Dear colleagues, thank you for your attention so far, we’re very encouraged by the great interest in the Impact Hub!
The Peacebuilding Impact Hub could still use more support, including of the financial kind, and will only unfold all its potential through the active participation of member states, IFIs and civil society experts.
The idea of the Impact Hub was born out of the following realization: There has been an increasing demand for peacebuilding activities over the past years. At the same time, despite the broad consensus over its centrality, there are still only limited resources available for peacebuilding and sustaining peace worldwide.
As a strong supporter of UN Peacebuilding and the PBF’s largest donor, we have tried to support PBSO in increasing the PBF’s donor base and are currently working together closely to identify and leverage new and innovative partners and sources of funding.
The rising demand can, however, currently not be met and is further increased by new challenges to peace and peacebuilding, stemming from the impact of climate change and new technologies. This is why we are convinced that the resources that are already available need to be used in the most effective way possible.
Becoming more effective is not an easy endeavor. It is about learning and generating a deeper understanding of the peacebuilding toolbox as well as the specific, local conflict dynamics the different tools try to address.
We need to be honest with ourselves: not every project will turn out to be a success. But every project can help us learn to become better at helping to build peace.
This is why in 2020 we initiated a project called PeaceFIELD together with PBSO, two research teams, and later on Canada. The PeaceFIELD project is still ongoing and finishing up on a number of rigorous scientific impact assessments on individual PBF projects in Sudan, Guatemala, Niger, Guinea and Sierra Leone.
Let me give you an example: In Niger PeaceFIELD assessed a PBF project on peace radio broadcasting in active conflict areas. Quantitative data indicates that radio broadcasting might have had a positive impact on the local level of violence. However, the qualitative assessment also showed that the project’s original theory of change did not sufficiently include the full range of risks, namely that individual radio broadcasts could themselves become targets in the ongoing conflict.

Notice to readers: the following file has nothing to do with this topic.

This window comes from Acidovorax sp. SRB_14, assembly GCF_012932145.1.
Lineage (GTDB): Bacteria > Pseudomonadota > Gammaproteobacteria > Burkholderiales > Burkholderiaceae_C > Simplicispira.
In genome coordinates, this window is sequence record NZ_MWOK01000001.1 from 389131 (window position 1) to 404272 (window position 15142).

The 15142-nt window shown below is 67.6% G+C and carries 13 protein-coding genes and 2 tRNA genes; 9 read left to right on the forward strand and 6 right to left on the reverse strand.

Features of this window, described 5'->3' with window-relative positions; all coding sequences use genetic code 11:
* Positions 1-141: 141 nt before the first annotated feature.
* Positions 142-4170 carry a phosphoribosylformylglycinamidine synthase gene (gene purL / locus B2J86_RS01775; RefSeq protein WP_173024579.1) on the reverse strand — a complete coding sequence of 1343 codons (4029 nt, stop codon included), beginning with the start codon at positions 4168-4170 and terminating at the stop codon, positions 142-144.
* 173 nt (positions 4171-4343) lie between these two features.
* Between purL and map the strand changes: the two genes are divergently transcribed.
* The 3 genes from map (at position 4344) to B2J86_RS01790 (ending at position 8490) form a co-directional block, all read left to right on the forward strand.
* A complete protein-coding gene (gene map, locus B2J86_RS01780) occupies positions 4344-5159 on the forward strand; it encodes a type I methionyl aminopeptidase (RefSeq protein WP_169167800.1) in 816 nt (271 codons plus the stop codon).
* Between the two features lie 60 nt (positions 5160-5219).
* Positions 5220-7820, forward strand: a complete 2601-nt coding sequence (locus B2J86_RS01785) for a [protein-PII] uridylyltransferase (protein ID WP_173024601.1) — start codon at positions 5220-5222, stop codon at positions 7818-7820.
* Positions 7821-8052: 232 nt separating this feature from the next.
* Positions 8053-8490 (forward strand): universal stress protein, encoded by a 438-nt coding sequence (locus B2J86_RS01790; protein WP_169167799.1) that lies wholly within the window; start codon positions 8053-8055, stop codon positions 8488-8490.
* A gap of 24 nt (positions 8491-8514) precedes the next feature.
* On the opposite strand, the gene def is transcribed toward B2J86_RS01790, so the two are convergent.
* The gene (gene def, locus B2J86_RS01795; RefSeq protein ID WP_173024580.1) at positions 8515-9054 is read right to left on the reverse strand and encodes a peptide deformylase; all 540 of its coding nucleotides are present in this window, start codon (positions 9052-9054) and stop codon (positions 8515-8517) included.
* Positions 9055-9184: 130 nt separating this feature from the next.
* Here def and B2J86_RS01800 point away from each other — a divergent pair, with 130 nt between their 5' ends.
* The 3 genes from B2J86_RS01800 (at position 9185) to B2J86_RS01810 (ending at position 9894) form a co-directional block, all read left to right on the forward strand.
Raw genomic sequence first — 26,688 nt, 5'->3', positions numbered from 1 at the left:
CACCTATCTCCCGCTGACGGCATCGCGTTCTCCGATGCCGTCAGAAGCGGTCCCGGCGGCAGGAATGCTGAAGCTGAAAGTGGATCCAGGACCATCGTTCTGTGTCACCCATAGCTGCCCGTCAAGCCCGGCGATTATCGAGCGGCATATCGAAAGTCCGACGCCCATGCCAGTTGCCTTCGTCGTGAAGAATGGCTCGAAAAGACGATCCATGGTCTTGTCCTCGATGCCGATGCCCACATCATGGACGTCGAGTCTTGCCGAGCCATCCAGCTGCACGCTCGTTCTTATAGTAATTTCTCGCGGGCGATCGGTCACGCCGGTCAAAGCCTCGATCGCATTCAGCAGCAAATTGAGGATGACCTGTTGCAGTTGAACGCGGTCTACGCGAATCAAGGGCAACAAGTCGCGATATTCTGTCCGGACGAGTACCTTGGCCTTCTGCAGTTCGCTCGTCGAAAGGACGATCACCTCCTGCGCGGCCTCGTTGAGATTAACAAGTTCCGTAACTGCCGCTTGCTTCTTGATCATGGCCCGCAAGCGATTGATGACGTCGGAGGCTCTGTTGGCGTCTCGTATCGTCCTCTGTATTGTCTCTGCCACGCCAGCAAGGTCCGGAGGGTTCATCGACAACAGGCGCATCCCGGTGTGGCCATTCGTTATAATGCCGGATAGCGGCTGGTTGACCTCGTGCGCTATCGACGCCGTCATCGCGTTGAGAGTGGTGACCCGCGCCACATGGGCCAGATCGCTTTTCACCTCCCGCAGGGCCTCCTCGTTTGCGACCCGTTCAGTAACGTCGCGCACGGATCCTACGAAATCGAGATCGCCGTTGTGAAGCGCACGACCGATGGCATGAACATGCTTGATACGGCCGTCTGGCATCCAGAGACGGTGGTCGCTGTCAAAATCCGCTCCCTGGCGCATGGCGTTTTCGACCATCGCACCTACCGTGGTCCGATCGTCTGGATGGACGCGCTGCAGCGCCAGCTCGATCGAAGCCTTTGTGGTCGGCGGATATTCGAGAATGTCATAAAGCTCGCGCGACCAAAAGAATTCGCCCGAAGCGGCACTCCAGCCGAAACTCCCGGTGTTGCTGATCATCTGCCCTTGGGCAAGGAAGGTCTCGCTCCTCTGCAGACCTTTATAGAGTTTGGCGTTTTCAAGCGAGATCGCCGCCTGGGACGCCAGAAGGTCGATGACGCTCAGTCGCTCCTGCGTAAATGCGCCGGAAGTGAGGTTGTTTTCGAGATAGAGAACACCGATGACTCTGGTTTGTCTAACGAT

We appreciate that PBSO is now institutionalizing the idea of impact assessments and joint learning through the creation of the Impact Hub. We see this as an important opportunity to continue measuring the impact of peacebuilding activities and hence strengthening the effectiveness and precision of the peacebuilding toolbox.
The impact hub will help to tell the PBF’s success stories. It will also help improve project designs and adjust ongoing projects if they are not achieving the intended outcome. It will enable joint learning, bring member states, scientists and implementing agencies together to share and discuss their insights and, hopefully, establish a community of practice.
We would like to encourage all member states to use this opportunity not only to advance peacebuilding but to also learn from and with the PBF both on the multilateral and bilateral level.
Together with PBSO, today’s co-hosts and other partners, we will strive to meet regularly to help advance the work of the Impact Hub. Here are some of the possible next steps that PBSO is elaborating and we would like to advance with all of you:
o an annual global overview report by the Impact Hub – which could make a valuable contribution to the 2025 Peacebuilding Architecture Review;
o the establishment of a virtual discussion platform to facilitate knowledge sharing;
o the establishment of an expert reference group and sub-working groups, including on communications;
o in-depth, collective evaluation studies – like those of the PeaceFIELD initiative; and, finally
o a dedicated web presence with a database of impact measurement tools and good practices.